The bolt of lightning can cause third degree burns, it can burst eardrums, pass through the skull and literally cook a brain, stop a heart from beating, cause serious nerve damage and more. The damage is caused by the small amount of the lightning that our bodies absorb while the lightning is on its way traveling to the ground. If Zapdos absorbs the entire lightning bolt and not just a small fraction of it like us, surely it would experience much more damage, right?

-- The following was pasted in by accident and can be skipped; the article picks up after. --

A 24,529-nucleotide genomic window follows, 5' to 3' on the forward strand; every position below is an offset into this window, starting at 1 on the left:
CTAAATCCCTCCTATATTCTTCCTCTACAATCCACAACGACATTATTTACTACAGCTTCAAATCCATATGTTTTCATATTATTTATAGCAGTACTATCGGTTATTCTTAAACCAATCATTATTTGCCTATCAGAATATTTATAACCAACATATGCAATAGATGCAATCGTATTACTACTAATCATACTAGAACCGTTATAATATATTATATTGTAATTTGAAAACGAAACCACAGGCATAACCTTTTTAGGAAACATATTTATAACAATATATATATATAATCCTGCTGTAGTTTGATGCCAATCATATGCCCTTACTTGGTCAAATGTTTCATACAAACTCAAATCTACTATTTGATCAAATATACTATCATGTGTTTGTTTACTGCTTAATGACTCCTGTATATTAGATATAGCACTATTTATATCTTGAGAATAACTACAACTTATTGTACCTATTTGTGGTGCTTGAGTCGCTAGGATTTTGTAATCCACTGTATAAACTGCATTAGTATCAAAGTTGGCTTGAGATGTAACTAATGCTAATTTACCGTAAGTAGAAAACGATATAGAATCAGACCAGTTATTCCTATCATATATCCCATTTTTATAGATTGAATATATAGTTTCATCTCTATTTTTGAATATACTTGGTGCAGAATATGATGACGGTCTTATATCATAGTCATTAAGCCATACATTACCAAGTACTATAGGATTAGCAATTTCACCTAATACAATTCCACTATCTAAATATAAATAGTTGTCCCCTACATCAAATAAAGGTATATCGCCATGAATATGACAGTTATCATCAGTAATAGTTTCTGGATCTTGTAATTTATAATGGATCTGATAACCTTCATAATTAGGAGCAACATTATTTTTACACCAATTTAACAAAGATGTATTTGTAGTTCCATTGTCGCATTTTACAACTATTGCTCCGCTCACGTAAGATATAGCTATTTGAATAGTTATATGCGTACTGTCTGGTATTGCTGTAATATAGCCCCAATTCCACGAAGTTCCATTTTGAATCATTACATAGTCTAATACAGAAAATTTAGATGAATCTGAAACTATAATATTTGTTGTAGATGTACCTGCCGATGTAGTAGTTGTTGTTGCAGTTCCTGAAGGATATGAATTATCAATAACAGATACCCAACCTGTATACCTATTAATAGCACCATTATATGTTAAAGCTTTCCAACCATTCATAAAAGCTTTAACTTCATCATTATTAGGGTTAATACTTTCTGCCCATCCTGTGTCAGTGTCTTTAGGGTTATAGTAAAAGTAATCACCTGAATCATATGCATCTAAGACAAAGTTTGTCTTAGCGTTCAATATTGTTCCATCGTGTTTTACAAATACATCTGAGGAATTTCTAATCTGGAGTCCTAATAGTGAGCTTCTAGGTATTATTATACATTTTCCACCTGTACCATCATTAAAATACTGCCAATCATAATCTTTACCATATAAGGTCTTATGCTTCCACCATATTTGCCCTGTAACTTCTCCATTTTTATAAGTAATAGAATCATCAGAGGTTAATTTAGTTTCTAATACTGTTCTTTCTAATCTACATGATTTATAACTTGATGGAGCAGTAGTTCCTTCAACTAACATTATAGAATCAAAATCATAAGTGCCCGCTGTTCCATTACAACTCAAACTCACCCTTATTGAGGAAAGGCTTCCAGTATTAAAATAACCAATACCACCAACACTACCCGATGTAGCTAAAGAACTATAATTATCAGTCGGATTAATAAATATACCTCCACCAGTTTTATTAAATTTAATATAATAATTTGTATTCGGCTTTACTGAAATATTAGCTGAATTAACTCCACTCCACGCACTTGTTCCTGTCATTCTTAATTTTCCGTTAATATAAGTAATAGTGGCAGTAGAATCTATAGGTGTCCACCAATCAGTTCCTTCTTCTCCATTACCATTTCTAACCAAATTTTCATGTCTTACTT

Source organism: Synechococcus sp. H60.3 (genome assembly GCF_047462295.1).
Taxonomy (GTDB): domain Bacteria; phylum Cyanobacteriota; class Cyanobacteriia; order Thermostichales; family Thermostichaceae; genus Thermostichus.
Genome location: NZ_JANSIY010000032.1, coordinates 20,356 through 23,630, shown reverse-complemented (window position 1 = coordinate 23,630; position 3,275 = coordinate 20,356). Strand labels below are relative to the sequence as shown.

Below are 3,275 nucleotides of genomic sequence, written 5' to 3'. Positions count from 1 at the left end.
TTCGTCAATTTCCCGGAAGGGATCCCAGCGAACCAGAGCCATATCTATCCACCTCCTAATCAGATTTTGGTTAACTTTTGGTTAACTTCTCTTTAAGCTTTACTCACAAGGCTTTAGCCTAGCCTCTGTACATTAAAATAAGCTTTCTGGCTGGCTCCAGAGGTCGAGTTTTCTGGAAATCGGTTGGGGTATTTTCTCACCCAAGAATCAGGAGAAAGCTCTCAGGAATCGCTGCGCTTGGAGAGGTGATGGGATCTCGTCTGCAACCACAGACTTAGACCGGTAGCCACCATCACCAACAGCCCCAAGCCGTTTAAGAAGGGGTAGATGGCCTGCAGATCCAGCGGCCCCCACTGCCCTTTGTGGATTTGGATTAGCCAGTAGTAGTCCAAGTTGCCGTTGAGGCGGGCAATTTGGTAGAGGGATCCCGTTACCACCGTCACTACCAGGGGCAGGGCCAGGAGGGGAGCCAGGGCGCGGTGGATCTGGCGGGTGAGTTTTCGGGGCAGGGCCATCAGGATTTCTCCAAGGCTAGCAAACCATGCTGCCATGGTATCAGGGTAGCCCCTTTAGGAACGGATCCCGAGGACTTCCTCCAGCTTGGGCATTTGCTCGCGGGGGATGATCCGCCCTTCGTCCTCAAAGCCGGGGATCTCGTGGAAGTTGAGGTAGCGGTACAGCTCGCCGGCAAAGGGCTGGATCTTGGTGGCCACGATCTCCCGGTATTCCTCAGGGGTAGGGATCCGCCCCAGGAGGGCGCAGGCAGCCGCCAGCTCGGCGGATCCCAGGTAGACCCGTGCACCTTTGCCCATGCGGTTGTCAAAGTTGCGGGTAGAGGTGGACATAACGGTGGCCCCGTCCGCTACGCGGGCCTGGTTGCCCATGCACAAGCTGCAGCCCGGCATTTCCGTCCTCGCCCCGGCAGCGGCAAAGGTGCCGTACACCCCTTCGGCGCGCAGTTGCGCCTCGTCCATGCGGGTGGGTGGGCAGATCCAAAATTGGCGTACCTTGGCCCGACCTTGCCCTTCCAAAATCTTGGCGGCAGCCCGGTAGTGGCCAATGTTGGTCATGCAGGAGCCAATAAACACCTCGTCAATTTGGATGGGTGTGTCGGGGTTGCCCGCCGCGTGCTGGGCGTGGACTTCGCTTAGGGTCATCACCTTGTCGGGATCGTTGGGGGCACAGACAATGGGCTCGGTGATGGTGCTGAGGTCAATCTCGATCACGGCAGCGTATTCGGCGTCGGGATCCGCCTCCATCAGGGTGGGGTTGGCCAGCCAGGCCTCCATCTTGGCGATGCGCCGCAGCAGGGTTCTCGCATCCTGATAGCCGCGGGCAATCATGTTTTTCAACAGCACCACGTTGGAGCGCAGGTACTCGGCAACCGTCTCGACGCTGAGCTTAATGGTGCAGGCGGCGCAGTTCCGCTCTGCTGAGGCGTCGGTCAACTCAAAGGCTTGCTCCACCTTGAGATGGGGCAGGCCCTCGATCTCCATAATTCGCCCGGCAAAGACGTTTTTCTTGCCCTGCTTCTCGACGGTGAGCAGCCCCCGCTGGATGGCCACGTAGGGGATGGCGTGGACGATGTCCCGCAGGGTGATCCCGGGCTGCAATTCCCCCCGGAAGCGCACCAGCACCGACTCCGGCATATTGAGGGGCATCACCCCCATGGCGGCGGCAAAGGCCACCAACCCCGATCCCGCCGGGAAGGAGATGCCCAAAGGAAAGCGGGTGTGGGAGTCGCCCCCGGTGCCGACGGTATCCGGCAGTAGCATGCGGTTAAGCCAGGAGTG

The reason lightning is so dangerous to us is because humans aren’t very good conductors of electricity. The lightning can’t pass through us easily, without meeting resistance. But, since lightning is so powerful, the resistance doesn’t stop it and instead, the lightning stops us, doing all this damage to tear through the resistance and continue its path towards the ground. The resistance of our skin is as high as 100,000 Ohms, and the resitance of muscle, bones, and everything inside is roughly 1,000 Ohms. But, when it is hit by lightning (or any high-voltage shock), the lightning does all this damage to lower the resistance of our bodies to about 500 Ohms: something it can more easily pass through.